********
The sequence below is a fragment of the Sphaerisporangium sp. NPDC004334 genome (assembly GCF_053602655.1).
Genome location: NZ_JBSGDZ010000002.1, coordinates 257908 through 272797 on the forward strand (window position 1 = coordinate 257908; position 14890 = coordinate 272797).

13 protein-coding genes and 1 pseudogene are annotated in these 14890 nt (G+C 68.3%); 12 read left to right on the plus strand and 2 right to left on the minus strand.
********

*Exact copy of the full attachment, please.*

The sequence below is a fragment of the Sphaerisporangium sp. NPDC004334 genome (assembly GCF_053602655.1).
Genome location: NZ_JBSGDZ010000002.1, coordinates 257908 through 272797 on the forward strand (window position 1 = coordinate 257908; position 14890 = coordinate 272797).

13 protein-coding genes and 1 pseudogene are annotated in these 14890 nt (G+C 68.3%); 12 read left to right on the plus strand and 2 right to left on the minus strand.